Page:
Zoe Beloff talks about DREAMLAND, The Coney Island Amateur Psychoanalytic Society and the Blackpool Chapter, Grundy Art Gallery, Blackpool, until November 2 2013
Zoe Beloff, self-described medium, is not averse to channelling people who may or may not have ever existed. Such is the case with her new show in which Albert Grass and The Coney Island Amateur Psychoanalytic Society are excavated, communed with, and celebrated.
© Zoe Beloff
Whether or not they really got together you feel as if these Freudians could and should have done. “The Society is something of an urban myth,” admits Zoe (via email). “It might have existed and indeed might yet come into existence.”
By inventing a cast with a past, she hopes to conjure a future for each of us. “Think of it as a potential,” she says. “Anyone can form their own Amateur Psychoanalytic Society whenever they wish to”.
The dour image of Freud is quite at odds with The Society’s japery and playful attempts to film their dreams. But was not Freud also a hedonist? He is said to have used cocaine; he certainly visited the Coney Island fair, and Blackpool Pleasure Beach for good measure.
“The Coney Island Society held meetings once a month,” claims Beloff. “There were lectures and screenings and, sometimes, invited speakers like Hereward Carrington.” And yet Carrington did really exist; he was an investigator of psychic phenomenon. Beloff also hints at the nature of the group’s Dream Films: “They re-enacted their dreams on film and analyzed them”.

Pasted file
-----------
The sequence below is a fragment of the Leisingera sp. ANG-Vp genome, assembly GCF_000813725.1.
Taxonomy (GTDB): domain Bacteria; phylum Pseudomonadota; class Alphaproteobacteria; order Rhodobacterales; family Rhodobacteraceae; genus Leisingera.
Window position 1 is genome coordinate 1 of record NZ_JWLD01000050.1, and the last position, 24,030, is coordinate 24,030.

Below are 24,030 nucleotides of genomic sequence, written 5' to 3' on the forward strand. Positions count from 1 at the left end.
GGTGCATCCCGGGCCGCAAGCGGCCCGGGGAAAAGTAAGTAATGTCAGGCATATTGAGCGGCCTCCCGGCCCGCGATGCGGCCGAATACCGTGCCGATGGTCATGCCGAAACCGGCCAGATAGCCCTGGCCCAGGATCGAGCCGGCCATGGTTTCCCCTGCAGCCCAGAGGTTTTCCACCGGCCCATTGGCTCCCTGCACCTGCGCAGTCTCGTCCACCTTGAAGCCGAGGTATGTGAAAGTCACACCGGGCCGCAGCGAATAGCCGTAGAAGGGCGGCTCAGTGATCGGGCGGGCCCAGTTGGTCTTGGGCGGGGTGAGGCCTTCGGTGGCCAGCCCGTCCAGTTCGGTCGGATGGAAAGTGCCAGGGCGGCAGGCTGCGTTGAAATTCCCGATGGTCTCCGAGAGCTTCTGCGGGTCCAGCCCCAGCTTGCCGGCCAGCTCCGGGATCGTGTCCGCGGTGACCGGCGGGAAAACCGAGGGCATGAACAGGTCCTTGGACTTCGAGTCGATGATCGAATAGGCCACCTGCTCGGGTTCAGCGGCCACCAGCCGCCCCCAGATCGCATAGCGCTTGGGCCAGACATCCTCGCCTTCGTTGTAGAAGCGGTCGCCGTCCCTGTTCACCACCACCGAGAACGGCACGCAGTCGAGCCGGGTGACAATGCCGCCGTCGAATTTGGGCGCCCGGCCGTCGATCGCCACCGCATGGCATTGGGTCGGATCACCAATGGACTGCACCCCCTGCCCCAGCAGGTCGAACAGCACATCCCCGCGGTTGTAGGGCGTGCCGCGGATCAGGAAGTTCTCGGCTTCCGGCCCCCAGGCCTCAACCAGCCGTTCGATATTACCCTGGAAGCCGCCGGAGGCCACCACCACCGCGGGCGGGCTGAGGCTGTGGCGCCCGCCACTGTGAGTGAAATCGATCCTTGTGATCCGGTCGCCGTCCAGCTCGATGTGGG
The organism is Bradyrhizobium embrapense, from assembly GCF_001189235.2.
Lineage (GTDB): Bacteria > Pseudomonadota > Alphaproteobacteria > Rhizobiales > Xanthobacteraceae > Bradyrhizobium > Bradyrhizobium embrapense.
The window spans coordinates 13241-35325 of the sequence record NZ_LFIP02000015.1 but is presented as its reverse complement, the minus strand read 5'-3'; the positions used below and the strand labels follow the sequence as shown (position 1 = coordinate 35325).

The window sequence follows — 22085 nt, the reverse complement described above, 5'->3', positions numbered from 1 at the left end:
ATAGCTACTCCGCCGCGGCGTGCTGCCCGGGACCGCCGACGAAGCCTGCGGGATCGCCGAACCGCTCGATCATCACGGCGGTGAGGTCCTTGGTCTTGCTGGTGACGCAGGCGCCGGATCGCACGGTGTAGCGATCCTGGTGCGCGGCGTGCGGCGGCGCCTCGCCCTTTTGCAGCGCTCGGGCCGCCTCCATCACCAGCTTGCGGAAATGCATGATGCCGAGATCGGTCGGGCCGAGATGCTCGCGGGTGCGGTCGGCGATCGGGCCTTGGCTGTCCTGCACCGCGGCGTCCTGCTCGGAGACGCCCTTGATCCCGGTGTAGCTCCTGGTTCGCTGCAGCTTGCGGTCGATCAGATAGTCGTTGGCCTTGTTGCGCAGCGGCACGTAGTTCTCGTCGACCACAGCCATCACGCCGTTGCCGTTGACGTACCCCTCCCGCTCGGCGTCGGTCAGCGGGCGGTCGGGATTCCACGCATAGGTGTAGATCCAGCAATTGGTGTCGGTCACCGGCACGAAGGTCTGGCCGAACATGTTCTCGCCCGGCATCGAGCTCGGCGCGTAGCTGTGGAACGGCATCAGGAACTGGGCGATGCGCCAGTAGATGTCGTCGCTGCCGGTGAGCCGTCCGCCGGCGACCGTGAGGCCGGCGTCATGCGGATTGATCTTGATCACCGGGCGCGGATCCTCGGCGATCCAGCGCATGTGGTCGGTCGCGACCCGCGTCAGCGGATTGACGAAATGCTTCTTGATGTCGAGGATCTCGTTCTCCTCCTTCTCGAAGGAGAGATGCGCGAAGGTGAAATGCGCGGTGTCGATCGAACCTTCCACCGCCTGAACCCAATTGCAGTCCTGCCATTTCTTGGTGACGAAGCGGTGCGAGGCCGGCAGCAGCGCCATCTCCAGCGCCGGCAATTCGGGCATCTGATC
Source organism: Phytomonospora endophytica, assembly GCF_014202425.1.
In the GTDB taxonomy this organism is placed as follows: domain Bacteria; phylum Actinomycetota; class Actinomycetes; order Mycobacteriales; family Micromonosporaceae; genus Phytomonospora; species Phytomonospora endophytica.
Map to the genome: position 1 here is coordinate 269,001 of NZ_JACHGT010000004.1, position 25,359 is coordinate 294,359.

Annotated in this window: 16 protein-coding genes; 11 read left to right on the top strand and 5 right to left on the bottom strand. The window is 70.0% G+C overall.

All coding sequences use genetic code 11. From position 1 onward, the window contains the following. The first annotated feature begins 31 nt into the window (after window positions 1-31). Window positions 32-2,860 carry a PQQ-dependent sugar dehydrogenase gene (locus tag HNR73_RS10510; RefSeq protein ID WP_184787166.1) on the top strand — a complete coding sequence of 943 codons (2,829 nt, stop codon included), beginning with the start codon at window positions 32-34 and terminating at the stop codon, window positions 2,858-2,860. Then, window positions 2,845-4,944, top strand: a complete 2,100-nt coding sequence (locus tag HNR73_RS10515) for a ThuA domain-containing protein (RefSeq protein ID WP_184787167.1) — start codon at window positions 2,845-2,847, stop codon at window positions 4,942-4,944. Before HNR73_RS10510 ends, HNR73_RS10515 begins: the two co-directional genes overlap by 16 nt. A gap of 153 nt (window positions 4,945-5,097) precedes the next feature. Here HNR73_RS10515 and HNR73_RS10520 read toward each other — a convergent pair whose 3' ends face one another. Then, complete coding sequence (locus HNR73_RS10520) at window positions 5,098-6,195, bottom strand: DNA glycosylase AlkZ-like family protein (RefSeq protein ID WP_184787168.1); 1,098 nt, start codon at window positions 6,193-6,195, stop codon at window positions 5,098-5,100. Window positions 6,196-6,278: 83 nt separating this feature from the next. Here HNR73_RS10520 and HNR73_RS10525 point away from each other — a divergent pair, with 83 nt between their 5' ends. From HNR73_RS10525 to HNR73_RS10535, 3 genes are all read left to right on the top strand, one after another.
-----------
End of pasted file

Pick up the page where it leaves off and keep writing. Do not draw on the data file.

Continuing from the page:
“Every summer the Society celebrated with a Dream Film award dinner,” says the artist. This was, “usually at Feltman's Restaurant near the boardwalk in Coney Island.” And this too is a real location; Feltman’s on Surf Avenue won some fame as the inventors of the Hot Dog.
A number of these award-winning films can be seen in Blackpool along with pet projects by Society members. The artist mentions a bumper car game with the promising title: ‘Engines of the Id".
Beloff also states: “The idea that amusement parks are a concrete architectural manifestation of the unconscious is not new.” She refers to a book by architect Rem Koolhaas, Delirious New York, which looks at Coney Island from an analytic point of view.
Perhaps the highlight of DREAMLAND is a model theme park based on the apocryphal plans of Society founder Albert Grass. “His theme park revolves around the figure of the Libido, which he conceptualized as a 15 metre high prepubescent girl. Through a serious of pavilions, linked by a ‘train of thought’, he sought to explicate Freud's theory of dream formation.”
Considering the volume of research published on that topic, one of Grass’s trains of thought sounds like a quick way to understand psychoanalysis from within. And if Dolly Parton can have her own theme park in Tennessee, then why not the father of psychoanalysis in Lancashire?
Visit Mark Sheerin's contemporary art blog and follow him on Twitter.